In 2015, the demolition was mostly an epilogue. The battle to save the house — documented by our now-retired site the Central District News — really ended in the years after the dilapidated 1902-built 16th and Jefferson mansion was designated for protection by Seattle’s landmark board in 2011. The property’s owner held out for a high price for the land, buoyed by the voracious appetite for development around Swedish’s growing Cherry Hill campus.

Crosscut describes what happened next:

Various neighborhood and preservation groups scrambled to figure out how to protect the house. Historic Seattle, the public non-profit, looked at buying it to fix and repurpose it (they bought and saved nearby Washington Hall), but the price to purchase the property was prohibitive. The city and the owner never finalized the so-called “controls and incentives” that spell out what a landmark’s specific protections are. So, the property owners remained free to do whatever they’d like. In other words, the Carmack House was an acknowledged landmark, yet never received actual protections. (Another case of this kind was the controversial Manning’s/Denny’s diner in Ballard, demolished in 2008 after being voted a landmark with no protections.)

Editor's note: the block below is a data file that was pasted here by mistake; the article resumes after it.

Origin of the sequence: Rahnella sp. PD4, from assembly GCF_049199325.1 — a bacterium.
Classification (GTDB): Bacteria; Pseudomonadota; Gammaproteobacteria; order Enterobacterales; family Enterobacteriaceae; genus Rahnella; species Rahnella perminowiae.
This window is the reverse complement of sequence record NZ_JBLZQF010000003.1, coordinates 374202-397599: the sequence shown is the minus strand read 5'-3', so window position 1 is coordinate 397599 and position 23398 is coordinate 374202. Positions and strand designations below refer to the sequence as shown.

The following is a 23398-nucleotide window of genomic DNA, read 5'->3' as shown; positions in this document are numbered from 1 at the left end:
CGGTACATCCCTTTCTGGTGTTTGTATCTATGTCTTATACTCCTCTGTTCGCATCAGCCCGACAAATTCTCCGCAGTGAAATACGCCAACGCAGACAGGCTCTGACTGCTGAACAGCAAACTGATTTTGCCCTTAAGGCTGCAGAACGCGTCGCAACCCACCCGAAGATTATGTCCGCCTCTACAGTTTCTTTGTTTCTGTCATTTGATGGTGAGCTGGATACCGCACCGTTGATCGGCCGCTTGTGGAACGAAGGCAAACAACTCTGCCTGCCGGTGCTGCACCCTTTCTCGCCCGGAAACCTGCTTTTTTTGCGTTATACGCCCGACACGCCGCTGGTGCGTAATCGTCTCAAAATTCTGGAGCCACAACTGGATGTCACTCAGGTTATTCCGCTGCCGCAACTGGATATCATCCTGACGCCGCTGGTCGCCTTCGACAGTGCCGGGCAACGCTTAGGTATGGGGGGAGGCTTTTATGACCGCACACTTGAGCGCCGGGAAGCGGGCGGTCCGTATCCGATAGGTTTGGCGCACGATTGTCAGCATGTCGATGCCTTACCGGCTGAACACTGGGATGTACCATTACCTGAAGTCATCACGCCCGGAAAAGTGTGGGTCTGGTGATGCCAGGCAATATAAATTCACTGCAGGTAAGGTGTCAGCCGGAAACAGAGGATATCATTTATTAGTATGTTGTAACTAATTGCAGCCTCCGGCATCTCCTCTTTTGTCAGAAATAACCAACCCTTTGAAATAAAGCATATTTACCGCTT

UPDATE: We reviewed the minutes (PDF) from the 2012 landmarks board meeting where the controls and incentives agreement for the project were discussed. That day, the board voted unanimously to impose no restrictions on the property. Basically, the property was too expensive to preserve.

“Ms. Sodt explained that no controls were recommended on the Controls and Incentives,” the minutes read. “She said that the decision was not made lightly and is extremely rare and was based on information provided by the owner and Historic Seattle.”